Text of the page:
Going With Our Guts

“Ohhhhh. I don’t think so. Noooo. I just don’t think these dogs are cut out for that sort of thing,” said the breeder.

It’s early in 2011 and I’m on the phone explaining to the woman at South Fork Kennels, in Idaho, my intentions.

“Well, my hope is for both to be therapy dogs. I think people would really enjoy seeing Ridgebacks – they’re just so different from Labs or Goldens.”

“You mean they would visit – like go inside places like hospitals?” she asked.

“Well, yes, to cheer people up.”

“You’ve had a Ridgeback before, right?”

“Yep.”

“So you know what you’re dealing with.”

“Absolutely.”

I hung up. And then, I began to doubt my gut.

My friend Claire and I picked the girls up at BWI’s Cargo area, late on a January evening. We walked into a back room where they were sound asleep in their travel crate, all woven together, so it was hard to tell one from the other. Even the loading dock crew was smitten. They were beautiful. They were made to be shared.

So we went to school. First we attended PETCO’s basic, four-week training for puppies, where we practiced heeling and sits and stays, all the while surrounded by bags of dog food, treats and toys. We did more than one Kramer-like slide into a well-stocked barrel of pig’s ears. Sometimes store customers would gather to watch. Once a guy yelled out to me, “You got TWO Ridgebacks? You’re crazy! We had one – you know they won’t go outside in the rain!”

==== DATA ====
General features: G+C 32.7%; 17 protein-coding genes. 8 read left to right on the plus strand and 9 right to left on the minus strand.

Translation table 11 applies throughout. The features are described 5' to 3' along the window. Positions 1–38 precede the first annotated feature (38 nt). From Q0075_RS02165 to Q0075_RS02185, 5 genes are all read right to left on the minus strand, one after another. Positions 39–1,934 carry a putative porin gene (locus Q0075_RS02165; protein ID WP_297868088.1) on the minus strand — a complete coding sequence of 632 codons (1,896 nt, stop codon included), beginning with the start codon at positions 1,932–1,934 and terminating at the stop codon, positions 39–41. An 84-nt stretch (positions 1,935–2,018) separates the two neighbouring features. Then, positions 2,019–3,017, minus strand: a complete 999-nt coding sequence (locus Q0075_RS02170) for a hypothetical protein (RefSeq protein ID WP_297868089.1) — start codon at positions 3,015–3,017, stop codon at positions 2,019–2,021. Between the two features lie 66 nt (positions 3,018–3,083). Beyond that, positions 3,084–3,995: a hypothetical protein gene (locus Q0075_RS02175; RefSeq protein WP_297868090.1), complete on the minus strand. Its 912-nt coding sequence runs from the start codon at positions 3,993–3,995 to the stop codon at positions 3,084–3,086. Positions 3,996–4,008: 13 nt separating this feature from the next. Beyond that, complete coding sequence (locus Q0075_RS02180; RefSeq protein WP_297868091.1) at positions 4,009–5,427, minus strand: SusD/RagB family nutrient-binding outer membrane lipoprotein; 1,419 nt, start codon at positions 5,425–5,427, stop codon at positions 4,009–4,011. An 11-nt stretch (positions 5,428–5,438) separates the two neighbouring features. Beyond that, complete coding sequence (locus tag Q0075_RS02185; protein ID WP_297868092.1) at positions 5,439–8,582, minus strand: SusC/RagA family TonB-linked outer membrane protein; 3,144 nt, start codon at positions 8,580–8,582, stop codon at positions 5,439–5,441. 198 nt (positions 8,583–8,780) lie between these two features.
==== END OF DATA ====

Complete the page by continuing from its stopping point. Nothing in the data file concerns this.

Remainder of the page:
“Yes, I know. Luckily they have big bladders.”

“And ours learned how to open our kitchen cabinets!”

“No one ever called ‘em stupid, ” I answered.

I went home, and pulled on all the knobs.

We continued our education in Davidsonville, Maryland, enrolling in the beginner AKC program. After six weeks, we graduated, Delilah first in the class. Lillian was third. Of three. Delilah gloated. I wondered if Lillian, being the more statuesque of the pair, wouldn’t be better to pursue a career as a super model. But even then, she would have to hold still.